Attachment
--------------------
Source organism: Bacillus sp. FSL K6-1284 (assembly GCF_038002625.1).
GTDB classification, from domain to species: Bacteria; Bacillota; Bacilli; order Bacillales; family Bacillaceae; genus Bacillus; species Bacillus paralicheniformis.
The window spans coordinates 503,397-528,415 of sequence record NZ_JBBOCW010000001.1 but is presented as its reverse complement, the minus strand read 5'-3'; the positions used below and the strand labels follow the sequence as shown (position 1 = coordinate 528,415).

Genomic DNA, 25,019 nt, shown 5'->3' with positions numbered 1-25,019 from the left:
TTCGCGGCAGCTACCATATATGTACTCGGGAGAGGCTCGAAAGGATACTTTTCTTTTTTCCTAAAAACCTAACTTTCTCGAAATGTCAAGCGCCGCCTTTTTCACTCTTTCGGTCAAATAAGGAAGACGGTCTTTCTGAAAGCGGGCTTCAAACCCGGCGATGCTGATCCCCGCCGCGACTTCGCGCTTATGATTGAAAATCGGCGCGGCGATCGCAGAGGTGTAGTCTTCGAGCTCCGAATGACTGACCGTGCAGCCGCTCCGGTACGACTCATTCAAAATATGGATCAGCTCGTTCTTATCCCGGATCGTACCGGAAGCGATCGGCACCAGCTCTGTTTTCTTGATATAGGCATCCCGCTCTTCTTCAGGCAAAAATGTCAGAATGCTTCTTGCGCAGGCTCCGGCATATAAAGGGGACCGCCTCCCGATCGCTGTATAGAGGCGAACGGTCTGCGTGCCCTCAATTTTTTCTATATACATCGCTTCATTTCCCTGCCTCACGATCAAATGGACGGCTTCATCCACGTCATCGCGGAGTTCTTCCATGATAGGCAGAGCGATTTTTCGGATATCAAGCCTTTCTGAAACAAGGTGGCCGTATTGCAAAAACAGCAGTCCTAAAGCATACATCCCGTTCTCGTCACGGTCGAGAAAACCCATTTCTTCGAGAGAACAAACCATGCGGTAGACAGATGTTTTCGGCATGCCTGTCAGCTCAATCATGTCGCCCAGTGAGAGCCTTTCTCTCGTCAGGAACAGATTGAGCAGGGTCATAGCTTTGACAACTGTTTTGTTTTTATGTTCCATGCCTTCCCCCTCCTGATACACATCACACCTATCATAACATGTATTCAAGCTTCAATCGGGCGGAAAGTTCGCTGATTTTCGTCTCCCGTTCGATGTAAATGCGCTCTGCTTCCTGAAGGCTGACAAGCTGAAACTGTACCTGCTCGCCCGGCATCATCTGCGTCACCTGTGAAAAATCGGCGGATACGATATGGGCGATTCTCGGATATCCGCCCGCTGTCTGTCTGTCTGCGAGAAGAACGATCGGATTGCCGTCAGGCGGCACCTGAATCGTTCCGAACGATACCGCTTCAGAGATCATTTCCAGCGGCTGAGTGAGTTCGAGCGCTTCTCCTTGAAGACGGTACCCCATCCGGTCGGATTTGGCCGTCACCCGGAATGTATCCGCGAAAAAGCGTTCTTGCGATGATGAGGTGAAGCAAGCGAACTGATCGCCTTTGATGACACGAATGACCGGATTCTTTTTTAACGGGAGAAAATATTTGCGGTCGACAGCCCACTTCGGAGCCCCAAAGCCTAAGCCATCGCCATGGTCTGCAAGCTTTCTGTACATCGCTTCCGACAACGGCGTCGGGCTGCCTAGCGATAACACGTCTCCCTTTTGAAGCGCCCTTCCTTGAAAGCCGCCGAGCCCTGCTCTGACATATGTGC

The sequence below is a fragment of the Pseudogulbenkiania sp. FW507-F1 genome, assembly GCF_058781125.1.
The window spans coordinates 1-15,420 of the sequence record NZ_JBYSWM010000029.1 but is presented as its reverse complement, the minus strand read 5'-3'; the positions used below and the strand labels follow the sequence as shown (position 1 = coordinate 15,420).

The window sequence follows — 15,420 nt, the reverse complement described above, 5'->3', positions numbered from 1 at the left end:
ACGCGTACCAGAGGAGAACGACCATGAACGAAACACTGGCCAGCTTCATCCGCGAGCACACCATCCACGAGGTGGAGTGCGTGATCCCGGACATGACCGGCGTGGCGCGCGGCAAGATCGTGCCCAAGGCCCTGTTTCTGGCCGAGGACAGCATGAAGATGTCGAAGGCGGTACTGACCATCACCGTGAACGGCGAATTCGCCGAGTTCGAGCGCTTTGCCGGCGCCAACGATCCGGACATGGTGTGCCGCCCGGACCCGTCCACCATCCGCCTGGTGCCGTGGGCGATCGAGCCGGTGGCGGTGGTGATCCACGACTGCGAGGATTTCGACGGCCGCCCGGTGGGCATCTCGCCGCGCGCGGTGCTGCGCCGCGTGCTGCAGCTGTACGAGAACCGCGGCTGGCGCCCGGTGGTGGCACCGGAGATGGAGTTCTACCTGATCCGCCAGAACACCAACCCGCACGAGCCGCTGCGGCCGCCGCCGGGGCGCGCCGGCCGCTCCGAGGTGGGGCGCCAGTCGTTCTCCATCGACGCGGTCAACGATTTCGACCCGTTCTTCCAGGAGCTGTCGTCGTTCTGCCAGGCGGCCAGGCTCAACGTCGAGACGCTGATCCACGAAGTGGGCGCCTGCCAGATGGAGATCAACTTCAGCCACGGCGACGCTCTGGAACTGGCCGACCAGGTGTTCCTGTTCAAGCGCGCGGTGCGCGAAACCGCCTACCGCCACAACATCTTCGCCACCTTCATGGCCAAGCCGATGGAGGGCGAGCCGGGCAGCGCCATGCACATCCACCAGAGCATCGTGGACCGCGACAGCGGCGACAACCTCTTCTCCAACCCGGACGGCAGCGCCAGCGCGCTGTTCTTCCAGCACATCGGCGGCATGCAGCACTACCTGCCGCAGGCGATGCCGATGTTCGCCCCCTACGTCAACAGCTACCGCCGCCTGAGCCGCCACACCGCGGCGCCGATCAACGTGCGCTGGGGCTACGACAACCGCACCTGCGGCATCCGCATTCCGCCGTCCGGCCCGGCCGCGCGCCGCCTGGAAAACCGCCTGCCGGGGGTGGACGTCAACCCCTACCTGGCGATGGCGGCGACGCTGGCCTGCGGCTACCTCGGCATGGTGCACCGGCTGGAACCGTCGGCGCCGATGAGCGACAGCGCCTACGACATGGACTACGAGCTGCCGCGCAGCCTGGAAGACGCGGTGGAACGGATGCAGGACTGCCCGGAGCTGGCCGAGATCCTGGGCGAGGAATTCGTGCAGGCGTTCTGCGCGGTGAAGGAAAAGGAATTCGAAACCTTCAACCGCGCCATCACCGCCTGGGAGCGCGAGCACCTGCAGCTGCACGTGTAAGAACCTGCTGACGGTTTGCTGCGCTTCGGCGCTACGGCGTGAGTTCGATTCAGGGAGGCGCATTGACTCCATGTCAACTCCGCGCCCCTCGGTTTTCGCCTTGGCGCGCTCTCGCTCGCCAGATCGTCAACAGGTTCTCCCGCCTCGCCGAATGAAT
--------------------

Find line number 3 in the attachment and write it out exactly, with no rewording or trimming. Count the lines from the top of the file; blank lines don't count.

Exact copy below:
The window spans coordinates 503,397-528,415 of sequence record NZ_JBBOCW010000001.1 but is presented as its reverse complement, the minus strand read 5'-3'; the positions used below and the strand labels follow the sequence as shown (position 1 = coordinate 528,415).